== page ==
Vivienne Heys has been awarded the British Empire Medal after almost 40 years service to higher education and animal health at the RVC.
A long-serving RVC member of staff has received a new year honour for services to higher education and animal health.
Vivienne Heys has worked at the RVC for 38 years, initially as a technician and subsequently in various teaching and research roles. Her current position is departmental superintendent.
She is the recipient of a British Empire Medal, an award that had not been given since 1993, but was revived in 2012 for the Queen’s Diamond Jubilee. As well as senior members of the college, the nomination for the award was supported by London Fire Brigade (LFB) and the Society of Biology.
Vivienne has been involved with training LFB firefighters in livestock handling, on behalf of the college, since 2001. The collaborative course, drawing on her extensive experience teaching students how to handle animals, was the first such programme in the country.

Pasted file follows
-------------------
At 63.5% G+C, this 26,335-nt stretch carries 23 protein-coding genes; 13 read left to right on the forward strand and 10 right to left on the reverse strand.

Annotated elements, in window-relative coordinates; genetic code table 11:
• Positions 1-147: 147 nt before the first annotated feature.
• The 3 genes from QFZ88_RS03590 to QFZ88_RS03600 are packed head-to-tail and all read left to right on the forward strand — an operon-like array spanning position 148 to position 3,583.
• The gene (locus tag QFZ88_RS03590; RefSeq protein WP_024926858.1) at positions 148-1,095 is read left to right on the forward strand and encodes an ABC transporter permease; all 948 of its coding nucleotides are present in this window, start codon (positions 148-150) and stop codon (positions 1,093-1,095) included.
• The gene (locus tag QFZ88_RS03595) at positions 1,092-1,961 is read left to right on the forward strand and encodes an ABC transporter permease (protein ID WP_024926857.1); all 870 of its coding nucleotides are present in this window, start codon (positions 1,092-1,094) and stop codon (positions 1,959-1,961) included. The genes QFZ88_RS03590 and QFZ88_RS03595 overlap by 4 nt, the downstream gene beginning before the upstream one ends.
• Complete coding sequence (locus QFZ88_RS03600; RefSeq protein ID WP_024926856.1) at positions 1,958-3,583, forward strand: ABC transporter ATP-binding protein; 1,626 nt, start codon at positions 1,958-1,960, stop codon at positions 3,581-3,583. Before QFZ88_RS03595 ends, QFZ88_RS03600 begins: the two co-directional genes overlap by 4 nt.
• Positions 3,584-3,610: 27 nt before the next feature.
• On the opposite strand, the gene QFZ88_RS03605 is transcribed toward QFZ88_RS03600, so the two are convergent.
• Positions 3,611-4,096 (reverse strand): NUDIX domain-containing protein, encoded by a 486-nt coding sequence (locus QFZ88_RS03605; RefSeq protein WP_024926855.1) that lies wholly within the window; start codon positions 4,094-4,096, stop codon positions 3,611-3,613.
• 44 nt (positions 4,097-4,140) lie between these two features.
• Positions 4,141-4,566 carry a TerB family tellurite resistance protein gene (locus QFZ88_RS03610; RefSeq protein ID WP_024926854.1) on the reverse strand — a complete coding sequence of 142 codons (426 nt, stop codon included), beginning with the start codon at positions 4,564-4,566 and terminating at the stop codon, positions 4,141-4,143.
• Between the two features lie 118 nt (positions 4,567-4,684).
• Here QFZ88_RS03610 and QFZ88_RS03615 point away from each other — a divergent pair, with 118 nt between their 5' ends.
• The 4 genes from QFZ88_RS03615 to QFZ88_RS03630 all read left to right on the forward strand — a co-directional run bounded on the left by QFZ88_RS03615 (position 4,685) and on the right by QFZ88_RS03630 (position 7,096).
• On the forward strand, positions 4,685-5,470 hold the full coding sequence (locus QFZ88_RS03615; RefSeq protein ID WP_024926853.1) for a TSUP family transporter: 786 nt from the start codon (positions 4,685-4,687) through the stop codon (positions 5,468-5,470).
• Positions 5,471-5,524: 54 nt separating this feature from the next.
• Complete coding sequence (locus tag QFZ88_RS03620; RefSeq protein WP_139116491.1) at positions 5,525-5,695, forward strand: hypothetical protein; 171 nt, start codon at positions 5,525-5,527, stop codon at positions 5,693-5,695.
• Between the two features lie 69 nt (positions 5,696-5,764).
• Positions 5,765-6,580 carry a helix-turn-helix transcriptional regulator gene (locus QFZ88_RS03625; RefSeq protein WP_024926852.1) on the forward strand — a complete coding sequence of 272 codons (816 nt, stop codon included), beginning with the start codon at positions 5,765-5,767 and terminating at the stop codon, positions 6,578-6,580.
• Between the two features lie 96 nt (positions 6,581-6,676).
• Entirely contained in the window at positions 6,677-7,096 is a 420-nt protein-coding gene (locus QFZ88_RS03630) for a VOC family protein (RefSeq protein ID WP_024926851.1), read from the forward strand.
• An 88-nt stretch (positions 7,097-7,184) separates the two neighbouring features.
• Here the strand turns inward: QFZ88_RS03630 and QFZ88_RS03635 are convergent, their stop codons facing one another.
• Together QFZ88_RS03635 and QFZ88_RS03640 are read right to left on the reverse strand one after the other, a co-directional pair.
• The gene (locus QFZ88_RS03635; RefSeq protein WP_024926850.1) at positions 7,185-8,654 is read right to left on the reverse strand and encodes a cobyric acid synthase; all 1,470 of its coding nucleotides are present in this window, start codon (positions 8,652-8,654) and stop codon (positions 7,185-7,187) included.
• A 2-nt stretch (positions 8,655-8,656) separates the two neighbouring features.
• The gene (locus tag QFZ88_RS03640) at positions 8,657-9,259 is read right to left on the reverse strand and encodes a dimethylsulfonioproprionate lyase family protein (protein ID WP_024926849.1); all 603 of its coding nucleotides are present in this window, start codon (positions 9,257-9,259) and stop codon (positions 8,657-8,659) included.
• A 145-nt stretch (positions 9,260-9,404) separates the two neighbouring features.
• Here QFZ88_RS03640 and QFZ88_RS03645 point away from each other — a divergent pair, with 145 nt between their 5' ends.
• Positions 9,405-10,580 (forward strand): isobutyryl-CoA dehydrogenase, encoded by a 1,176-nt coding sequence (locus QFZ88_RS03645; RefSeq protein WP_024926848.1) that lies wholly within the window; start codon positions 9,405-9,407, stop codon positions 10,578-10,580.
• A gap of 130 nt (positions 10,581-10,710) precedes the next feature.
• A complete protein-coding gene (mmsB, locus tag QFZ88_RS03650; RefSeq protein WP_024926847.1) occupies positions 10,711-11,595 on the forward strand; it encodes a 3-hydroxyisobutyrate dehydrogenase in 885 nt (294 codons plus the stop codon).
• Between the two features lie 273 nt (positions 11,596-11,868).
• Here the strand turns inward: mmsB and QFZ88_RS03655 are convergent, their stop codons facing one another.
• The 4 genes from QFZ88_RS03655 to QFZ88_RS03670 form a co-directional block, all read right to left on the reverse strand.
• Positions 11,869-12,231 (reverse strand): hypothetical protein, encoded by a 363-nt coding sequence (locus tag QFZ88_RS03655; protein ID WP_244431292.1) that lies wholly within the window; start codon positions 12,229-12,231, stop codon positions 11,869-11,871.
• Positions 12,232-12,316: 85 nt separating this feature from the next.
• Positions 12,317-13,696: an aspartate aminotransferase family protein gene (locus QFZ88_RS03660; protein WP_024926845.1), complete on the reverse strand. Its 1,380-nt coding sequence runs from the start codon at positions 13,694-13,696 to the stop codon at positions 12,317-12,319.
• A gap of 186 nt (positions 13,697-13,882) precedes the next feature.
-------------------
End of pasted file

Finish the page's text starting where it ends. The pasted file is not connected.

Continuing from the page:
The course led to Vivienne helping to design a training DVD and developing a large animal rescue kit. In recognition of her efforts, the LFB last year donated a life-size horse model to the RVC – nicknamed Fireman Sam by students – for use in undergraduate training.
She has been involved with the Society of Biology (and previously the Institute of Biology) for more than 40 years, having joined as an undergraduate zoology student. Vivienne is passionate about nature and has a particular interest in bats and their conservation. This interest has led to her becoming a prominent member of the Bedfordshire Bat Group and leading regular “bat walks”.
Commenting on her BEM, Vivienne said: “I have been at the RVC for 38 years and involved in research, teaching, health and safety and, more recently, in a more administrative role, but I still like to be outside in the barns teaching horse handling to first years whenever I can. I am proud to have been part of the training of London Fire Brigade firefighters in livestock handling for more than 11 years to hopefully make their interactions with horses and cattle in a rescue situation a little safer.”
She added: “I am delighted to have been awarded the BEM in the Diamond Jubilee year and wish to thank everyone who made it possible.”